Triplett, Jimmy , Clark, Lynn , Wen, Jun .
Three nuclear loci resolve the polyploid history of the bamboos.
The true bamboos (Poaceae: Bambusoideae) encompass over 1400 species worldwide and represent the single major grass lineage to diversify in association with forest habitats. Recent molecular evidence suggests that contemporary bamboo diversity is the product of polyploidy events that predate the origin of major lineages, including the tropical bamboos (~783 spp.), the temperate bamboos (~533 spp.), and the herbaceous bamboos (~115 spp.). In the current investigation, three low-copy nuclear genes (gpa1, an endo-1,4-beta glucanase, and a poly-A binding protein) were used to reconstruct phylogenetic relationships within the bamboos in order to examine the origins of polyploidy. These data suggest that ancestral bamboo lineages experienced several episodes of hybridization and polyploidy resulting in independent origins of allopolyploid lineages. Subsequent diversification at the polyploid level produced species that are morphologically and ecologically distinct. Moreover, new species have been produced by ongoing hybridization among allopolyploids. This new evidence, combined with previous studies using chloroplast DNA and AFLPdata, reveals that hybridization and polyploidy have had important and recurrent roles in the evolution of the bamboos.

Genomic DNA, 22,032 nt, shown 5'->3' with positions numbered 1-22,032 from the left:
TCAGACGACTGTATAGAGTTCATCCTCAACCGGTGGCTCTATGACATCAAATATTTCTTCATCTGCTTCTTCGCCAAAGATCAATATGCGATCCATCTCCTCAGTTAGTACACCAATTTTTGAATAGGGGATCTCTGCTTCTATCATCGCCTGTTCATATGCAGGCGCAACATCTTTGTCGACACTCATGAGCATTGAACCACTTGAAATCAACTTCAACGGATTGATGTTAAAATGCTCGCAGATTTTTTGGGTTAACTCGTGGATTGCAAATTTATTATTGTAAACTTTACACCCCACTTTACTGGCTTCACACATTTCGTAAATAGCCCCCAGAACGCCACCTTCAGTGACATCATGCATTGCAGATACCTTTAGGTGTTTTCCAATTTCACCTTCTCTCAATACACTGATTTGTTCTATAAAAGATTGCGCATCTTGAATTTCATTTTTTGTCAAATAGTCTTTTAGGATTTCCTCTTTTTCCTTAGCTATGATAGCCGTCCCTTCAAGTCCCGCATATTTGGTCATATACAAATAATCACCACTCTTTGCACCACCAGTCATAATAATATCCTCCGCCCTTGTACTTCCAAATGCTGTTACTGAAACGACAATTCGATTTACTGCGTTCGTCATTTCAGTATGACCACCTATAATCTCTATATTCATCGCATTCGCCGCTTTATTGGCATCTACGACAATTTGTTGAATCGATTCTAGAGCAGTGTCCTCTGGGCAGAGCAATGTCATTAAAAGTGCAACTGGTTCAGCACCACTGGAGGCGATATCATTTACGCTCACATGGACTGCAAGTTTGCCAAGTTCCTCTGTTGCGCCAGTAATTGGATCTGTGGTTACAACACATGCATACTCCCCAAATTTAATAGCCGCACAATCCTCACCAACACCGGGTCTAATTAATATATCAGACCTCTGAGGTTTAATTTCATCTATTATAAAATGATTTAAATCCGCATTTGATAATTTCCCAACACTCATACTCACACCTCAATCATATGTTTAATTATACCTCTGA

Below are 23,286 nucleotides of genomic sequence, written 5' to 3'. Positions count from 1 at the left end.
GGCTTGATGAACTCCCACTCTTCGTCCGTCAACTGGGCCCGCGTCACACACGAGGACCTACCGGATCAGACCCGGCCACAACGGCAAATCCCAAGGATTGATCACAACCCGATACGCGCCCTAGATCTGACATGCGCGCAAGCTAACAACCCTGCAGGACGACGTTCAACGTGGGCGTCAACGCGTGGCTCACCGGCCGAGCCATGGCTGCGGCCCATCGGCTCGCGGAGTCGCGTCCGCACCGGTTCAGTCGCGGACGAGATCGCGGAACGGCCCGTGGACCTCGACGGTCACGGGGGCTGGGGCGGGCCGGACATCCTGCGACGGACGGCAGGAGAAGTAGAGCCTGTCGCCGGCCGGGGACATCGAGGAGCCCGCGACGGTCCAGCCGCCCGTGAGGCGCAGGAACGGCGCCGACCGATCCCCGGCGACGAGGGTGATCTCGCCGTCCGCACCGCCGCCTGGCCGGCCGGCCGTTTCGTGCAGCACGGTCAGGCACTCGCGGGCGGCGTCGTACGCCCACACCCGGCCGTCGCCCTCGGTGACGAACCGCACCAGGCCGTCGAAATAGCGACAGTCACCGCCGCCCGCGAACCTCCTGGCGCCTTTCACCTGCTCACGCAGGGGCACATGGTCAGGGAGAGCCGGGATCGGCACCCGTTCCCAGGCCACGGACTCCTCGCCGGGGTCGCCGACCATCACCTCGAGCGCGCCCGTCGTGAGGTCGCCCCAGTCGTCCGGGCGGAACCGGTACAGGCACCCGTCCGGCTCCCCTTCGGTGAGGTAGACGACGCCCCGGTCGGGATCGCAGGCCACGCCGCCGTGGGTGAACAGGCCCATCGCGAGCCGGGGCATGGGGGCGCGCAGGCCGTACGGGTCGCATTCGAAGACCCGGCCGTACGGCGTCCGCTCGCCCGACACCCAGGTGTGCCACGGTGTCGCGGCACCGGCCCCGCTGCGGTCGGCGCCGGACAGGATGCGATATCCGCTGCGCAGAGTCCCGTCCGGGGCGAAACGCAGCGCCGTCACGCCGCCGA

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1 - Jacksonville State University, 700 Pelham Road North, Jacksonville, AL, 36265, USA
2 - Iowa State University, Department Of Ecology, Evolution, And Organismal Biology, 251 Bessey Hall, Ames, IA, 50011-1020, USA
3 - Smithsonian Institution, Botany, MRC-166 National Museum Of Natural History, 10th St. & Constitution Ave., NW, MRC 166, Washington/DC, N/A, 20013-7012, USA
Presentation Type: Oral Paper:Papers for Sections
Location: Franklin B/Hyatt
Date: Monday, July 9th, 2012
Time: 3:45 PM